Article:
How To Deal With Mortgage Arrears In The United Kingdom (England and Wales)

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foreclosureEvery consumer should understand that there is a difference between a secured and an unsecured debt. Secured debts are debts that are attached to an item of value, such as your automobile or your home. Failure to pay these debts can cause the debt holder to repossess the item, forfeiting ownership rights of the person who has been making payments on the loan.

Making your monthly mortgage payments should always be a priority. Failure to pay can cause the lenders to take possession of the home and sell it at auction to cover the amount remaining on your loan.

This devastating event can be avoided, however, if you take the proper actions necessary to prevent forfeiture, even if you are already in arrears.

When Your Mortgage Is Behind In Payments

The Mortgage Pre-Action Protocol was introduced in 2008 as a way for home owners and lenders to find a way to work together fairly to prevent properties from being seized for non-payment. The protocol requires both parties to try their best to make arrangements with each other to avoid court actions for repossession of the property.

If the lender still finds it necessary to file with the courts for possession of the property, they are required to complete an intake form that shows that they followed all protocol steps and the results. If protocol was not followed, they must submit to the court a reason why it was not followed and the court must approve of the reason prior to accepting the case for possession. The Mortgage Pre-Action Protocol applies to both first and second mortgages.

When There Is A Problem – It Is Never Too Late To Contact Your Lender

Things happen, that is just a fact of life. There are many reasons that you could have fallen behind on your mortgage, and to be quite truthful, they all should be seen as valid. Lenders know that there are many events taking place in the world today that are causing financial difficulties, and they are more willing than ever to work with you instead of taking possession of the home.

As soon as you realize that there is going to be a problem meeting your monthly obligations, contact your lender. Make an appointment to see them face-to-face if possible; it is much harder to deny someone help when you are looking them in the eye. If you cannot get any help at the local level from your lender, contact their main headquarters and request help from them.

When you meet with your lender, there are many solutions that you may be able to come to an agreement upon to bring your mortgage current. These may include:

• Reducing your monthly obligation for a specific period of time.

• Allow interest only payments for the current months while you are catching up on past-due payments.

• Split the past-due payments up into small payments that you pay in addition to your regular monthly payment.

• Provide a moratorium on your payments for a few months while you catch up past-due payments.

• Extend the time period of your mortgage in an effort to reduce your monthly payments while bringing you current on your loan.

• If you are unable to pay, the lender may allow you to remain in the home for a short period while the home is posted for sale and you find a new place to live.

• The lender may also recommend you for certain government schemes that you may qualify for to bring your loan current or reduce your payments.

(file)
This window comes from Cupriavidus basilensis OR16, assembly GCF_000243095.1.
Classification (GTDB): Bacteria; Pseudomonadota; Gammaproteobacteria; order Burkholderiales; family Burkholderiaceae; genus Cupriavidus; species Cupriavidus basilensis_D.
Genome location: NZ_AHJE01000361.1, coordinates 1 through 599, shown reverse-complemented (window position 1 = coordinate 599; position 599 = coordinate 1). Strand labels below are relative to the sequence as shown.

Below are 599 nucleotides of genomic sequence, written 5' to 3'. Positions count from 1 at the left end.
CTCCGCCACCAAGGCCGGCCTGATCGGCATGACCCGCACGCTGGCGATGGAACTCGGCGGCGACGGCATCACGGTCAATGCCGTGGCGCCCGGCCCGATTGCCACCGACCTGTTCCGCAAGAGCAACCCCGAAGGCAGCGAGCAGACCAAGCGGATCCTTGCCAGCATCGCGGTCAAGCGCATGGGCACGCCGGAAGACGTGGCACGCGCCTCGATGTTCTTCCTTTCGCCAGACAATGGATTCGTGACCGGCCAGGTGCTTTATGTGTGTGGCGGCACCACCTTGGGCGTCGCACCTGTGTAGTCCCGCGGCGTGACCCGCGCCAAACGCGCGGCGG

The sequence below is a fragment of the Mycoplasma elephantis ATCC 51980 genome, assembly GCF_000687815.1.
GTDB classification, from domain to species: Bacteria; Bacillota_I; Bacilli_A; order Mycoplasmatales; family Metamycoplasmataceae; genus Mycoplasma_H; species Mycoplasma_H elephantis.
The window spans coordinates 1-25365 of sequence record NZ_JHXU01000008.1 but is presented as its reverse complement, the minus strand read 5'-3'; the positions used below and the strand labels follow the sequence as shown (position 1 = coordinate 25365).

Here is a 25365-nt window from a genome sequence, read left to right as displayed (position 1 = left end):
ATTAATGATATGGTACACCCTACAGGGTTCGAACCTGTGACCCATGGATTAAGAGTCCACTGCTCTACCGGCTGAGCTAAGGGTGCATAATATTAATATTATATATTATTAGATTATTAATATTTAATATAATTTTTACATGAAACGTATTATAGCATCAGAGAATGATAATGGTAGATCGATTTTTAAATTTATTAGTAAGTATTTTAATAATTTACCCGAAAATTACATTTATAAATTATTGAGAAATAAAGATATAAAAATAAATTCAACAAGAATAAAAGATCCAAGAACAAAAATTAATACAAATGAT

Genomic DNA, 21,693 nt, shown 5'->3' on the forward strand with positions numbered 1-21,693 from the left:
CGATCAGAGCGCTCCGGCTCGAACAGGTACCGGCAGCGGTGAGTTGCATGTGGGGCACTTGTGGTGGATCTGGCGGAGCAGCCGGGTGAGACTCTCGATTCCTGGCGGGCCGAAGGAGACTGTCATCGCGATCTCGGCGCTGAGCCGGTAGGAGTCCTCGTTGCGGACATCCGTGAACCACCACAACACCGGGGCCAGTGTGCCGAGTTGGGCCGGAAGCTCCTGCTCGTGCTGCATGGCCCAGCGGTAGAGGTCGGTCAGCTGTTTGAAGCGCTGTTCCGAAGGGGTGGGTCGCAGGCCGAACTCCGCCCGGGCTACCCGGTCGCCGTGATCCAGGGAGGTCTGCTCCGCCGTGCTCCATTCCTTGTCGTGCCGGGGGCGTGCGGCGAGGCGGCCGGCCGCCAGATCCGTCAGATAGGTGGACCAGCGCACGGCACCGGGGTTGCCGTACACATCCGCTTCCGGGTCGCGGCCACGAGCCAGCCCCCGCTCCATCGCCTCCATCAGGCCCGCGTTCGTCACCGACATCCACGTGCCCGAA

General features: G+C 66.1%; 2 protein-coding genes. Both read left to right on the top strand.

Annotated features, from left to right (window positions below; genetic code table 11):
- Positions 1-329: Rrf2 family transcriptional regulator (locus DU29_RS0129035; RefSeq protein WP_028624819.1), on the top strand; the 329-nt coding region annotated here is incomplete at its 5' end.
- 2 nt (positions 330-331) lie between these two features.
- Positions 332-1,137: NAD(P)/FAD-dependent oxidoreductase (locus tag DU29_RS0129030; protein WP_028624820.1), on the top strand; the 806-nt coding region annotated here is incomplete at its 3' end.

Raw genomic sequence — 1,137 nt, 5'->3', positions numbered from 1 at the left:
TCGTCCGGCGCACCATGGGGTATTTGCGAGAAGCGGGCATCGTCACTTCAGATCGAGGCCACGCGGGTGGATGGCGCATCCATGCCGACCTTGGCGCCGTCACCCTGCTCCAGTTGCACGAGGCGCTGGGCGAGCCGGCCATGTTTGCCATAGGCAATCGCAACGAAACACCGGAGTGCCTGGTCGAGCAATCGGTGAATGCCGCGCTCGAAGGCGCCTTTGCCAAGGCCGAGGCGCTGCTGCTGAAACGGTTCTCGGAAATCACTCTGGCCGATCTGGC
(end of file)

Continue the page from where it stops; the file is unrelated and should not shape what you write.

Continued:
There is no set way in which the lender will help you bring your mortgage current. All actions will be based on your current situation, financial obligations, and ability to pay now and in the future.

Reviewing All Your Debts And Finding Help

If you have found yourself with many debts, both secured and unsecured, and are having a hard time making payments, you should seek the assistance of a financial adviser. There are several free and reduced payment financial advice services, such as Shelter or the Citizens Advice Bureau.

These services will be able to provide you helpful financial information on such things as:

• Advice on budgeting and debt priorities.
• How to contact and work with your lender about your past-due mortgage.
• How to decrease spending and increase your personal income.
• Help you find out if you are eligible for any government schemes such as Mortgage Rescue or Support for Mortgage Interest.
• Help you make arrangements or provide information on how to reduce your payments each month on your unsecured debts so that you can afford to pay your mortgage.

If you are a homeowner that is collecting certain government benefits, you may qualify for the Support for Mortgage Interest Scheme. For mortgages values up to 200,000 Euros, benefit recipients can receive help on their interest payments after a 13 week waiting period. For those receiving pension payments you will qualify immediately for help, but only on mortgages values up to 100,000 Euros. There are currently no programs available that pay toward the principal payments on mortgages.

Homeowners should continue to pay what they can towards their mortgage each month, even if it is not the complete payment. Lenders are more likely to work with borrowers that have shown a commitment to repayment than those that are doing nothing about their problem.

Repossession should be avoided at all costs. If you believe that you will not be able to make up the past due amount on your loan, or make payments in the future, contact your lender about placing your home up for sale. There are programs available that will help you sell your home with the help of your lender. These programs also often have stipulations attached to them that will help with the costs of your move to a new home.



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